Additionally, however, E and H fields have to be in phase, which is another way of saying that some of the displacement current has to act like a lamination of current a significant fraction of a wavelength nearer the antenna than at least some of the H field. That way, they will be able to regenerate each other farther out and propagate outward. On top of that, E and H need to be in the right ratio to match the 377Ω characteristic impedance of air and free space.
If E/H departs considerably from 377Ω, RF power simply boomerangs back to the antenna. Insofar as portions of electric field E and magnetic intensity H do get in the right ratio and in phase, those portions will continue to propagate and will get launched by your antenna.
Very close to the antenna, in a non-radiative portion of the near field, the strong magnetic field H is in phase with the vertical RF base current I that generates it. Meanwhile, the strong electric field E due to the capacitance of the antenna is 90° out of phase with that RF base current I. These close-in magnetic and electric fields are not in phase and lack significant spatial separation because they largely intersect. Consequently, they do not support radiation regardless of whether they have the right ratio of magnitudes.
Farther away, E/H approaches not only the in-phase condition but also the right ratio E/H =377Ω ohms in an outer part (Fresnel zone) of the near field and beyond. https://en.wikipedia.org/wiki/Electromagnetic_radiation
Most energy in the electric and magnetic near fields of the antenna is poorly coupled to the 377Ω impedance of free space. That energy simply reflects back into the antenna and to the loading coil of the ATU.
With all that in mind, coupling to 377Ω can occur at a radius r from the MF/LF vertical antenna in a radiative zone. Not far into the radiative zone of distance, the match of the fields to 377Ω is about 6:1 “SWR” relative to free space, not very good. But the “SWR” gets more and more favorable with increasing distance r.
By the way, the term “SWR” is not generally used to describe the coupling of an antenna to free space, but SWR generally does have meaning to us experimenters and radio amateurs. In a radiative way of using “SWR” here, we are looking for distances out from the antenna that deliver in-phase E/H roughly in a range 75Ω to 377Ω without being very reactive. This “SWR” has nothing to do with the match to the ATU nor the ATU match to the coax from your shack.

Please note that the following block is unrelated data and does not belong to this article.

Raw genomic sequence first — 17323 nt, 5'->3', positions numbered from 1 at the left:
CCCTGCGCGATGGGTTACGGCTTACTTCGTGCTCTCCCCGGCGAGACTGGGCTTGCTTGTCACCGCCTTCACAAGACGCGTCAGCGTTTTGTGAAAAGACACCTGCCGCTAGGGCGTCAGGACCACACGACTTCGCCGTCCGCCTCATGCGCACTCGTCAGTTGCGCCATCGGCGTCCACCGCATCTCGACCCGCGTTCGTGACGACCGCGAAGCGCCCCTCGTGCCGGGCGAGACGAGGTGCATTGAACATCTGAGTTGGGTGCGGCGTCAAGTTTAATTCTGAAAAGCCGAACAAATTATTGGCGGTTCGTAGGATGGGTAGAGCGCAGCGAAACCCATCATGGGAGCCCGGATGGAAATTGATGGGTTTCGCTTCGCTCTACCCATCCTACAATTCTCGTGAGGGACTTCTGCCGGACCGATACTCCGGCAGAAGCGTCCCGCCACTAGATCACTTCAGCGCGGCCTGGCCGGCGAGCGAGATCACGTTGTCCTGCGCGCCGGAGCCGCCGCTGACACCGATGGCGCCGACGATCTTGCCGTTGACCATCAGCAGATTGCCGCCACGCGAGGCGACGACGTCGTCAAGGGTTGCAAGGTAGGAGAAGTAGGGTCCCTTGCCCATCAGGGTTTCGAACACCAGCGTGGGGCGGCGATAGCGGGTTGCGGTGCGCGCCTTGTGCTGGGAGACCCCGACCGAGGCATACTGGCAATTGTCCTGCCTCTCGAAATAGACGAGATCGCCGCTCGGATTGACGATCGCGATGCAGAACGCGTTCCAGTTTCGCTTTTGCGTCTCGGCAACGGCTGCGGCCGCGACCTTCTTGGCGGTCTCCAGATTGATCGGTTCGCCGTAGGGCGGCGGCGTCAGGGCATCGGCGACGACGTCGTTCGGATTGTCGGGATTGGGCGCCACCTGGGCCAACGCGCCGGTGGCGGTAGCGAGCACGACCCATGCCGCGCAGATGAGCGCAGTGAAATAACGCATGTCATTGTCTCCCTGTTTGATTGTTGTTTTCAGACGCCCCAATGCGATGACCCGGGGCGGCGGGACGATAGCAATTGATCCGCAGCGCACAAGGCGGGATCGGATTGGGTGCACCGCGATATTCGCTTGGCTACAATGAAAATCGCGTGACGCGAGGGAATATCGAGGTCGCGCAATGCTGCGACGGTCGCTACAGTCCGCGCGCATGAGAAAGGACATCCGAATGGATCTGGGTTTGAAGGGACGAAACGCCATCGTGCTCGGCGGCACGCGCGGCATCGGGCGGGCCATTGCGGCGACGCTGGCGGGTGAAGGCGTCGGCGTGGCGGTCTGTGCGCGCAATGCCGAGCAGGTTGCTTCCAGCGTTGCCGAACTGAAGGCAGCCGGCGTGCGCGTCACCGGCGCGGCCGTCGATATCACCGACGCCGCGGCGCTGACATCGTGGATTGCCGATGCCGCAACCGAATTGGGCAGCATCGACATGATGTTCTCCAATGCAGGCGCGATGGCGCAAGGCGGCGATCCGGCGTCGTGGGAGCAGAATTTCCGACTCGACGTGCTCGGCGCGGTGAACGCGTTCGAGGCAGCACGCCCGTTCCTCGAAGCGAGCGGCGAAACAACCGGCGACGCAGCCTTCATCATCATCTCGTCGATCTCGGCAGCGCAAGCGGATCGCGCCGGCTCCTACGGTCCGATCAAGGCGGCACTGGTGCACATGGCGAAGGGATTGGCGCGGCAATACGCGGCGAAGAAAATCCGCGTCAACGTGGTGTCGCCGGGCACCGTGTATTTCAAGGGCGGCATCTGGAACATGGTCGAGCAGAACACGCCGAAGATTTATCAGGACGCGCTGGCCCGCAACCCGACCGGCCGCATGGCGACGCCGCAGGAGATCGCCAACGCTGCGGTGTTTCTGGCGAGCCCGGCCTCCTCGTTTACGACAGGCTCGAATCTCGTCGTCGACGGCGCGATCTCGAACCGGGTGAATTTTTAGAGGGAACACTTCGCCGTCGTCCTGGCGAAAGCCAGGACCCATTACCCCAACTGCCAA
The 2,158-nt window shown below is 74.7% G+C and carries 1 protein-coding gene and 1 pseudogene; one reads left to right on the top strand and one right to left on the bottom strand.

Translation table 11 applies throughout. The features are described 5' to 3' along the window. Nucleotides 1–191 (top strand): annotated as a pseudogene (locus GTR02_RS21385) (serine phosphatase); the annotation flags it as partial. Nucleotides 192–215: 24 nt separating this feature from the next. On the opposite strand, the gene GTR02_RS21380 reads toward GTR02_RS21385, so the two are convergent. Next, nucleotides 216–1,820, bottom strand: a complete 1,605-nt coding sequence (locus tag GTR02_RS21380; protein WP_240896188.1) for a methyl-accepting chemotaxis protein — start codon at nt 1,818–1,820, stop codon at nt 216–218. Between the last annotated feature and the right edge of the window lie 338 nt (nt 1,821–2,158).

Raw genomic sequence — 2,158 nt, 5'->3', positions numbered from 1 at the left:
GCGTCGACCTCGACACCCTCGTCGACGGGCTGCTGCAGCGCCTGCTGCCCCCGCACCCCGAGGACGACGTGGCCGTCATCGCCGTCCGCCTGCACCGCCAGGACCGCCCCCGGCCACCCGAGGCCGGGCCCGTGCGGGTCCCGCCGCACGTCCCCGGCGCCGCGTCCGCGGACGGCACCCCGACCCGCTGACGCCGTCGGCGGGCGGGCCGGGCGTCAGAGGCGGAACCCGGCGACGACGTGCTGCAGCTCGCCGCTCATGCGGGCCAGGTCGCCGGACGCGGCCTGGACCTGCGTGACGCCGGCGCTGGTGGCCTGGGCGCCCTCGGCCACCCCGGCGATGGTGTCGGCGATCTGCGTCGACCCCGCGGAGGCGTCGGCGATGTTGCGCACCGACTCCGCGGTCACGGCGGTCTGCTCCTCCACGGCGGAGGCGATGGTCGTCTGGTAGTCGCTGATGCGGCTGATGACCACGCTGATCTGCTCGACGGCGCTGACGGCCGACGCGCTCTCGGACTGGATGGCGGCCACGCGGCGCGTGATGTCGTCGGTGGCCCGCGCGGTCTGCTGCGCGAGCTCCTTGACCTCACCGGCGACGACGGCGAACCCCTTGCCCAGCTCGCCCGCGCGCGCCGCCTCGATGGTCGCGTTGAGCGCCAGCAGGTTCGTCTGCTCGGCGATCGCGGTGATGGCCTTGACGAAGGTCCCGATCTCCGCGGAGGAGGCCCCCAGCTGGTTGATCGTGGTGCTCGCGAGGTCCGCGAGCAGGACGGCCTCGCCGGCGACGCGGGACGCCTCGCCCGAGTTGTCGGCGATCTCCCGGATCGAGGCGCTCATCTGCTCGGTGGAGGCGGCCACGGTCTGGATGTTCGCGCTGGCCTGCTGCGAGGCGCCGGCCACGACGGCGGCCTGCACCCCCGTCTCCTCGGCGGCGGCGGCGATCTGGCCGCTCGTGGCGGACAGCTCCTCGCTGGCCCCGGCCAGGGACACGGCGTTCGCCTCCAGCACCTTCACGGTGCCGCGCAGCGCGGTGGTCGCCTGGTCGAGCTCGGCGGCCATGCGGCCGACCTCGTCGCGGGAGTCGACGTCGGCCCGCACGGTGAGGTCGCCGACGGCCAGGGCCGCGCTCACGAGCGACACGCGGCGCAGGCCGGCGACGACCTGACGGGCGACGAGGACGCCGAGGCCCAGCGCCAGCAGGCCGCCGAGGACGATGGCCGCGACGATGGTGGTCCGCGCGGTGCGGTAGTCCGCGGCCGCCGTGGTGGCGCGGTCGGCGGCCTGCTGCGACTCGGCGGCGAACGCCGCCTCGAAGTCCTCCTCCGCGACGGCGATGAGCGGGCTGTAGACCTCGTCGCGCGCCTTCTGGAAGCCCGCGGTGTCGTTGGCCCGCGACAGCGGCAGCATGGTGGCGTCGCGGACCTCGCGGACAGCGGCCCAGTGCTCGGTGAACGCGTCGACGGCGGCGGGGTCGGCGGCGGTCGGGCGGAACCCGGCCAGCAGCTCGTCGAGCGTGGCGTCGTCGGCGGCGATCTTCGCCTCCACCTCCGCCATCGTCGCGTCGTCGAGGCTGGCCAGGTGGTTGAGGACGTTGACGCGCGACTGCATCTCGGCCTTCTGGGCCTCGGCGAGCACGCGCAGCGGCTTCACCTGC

I’ve been digging into antenna field equations and their near-field solutions. My calculations indicate that, relative to free space, an electrically-short vertical antenna at about one-ninth wavelength (λ/9, 70 meters or 220 feet out) looks like a very low impedance, very-high-“SWR” source with significant capacitive reactance. Almost all the real RF power in the fields there is incapable of coupling to free space 377Ω.
At one-sixth wavelength (λ/6, 105 meters or 350 feet out), however, about half the power in the RF fields there is coupled into free space as if “SWR” were considerable. Farther out, moreover, RF signal launch conditions become really favorable at and beyond one-third wavelength (λ/3, 210 meters or 700 feet out). There, the “SWR” referenced to free space falls to 1.5:1 or less, and the amount of power delivered into radiation out of the fields there rises above 95%. That’s the good news. The bad news is only a small portion of the energy in the MF/LF antenna fields lies that far distant.
An amateur’s HF quarter-wave vertical is already about λ/4 tall. Its radiation emerges from the surroundings right by it. By contrast, an electrically short MF/LF vertical is often no more than λ/32 and radiates from places that are 5-10 times as far away from the antenna as the antenna is tall. Close in, a big hemispheric ball of stored energy just shuttles in and out of the antenna between it and the ATU.
Structures like HF antennas, tower, metal shed and residential gutters mostly lie within the MF/LF antenna’s non-radiative zone where most of the energy of the MF/LF antenna is stored. So those other structures mostly attract displacement currents that divert from the MF/LF system some of its vertical antenna current. Those structures may shift the physical distribution of the ball of reactive energy in the antenna fields somewhat as well.
In conclusion, I hasten to emphasize that I’ve quite informally pictured your 630/2200m vertical TX antenna and its near field. The equations supporting this blog post are available on request. If you have better wisdom or a better way of describing antenna subjects, or a link to some good website, or some outright correction, e-mail us so we can post to this blog!”
Additions, corrections, clarifications, etc? Send me a message on the Contact page or directly to KB5NJD <at> gmail dot (com)!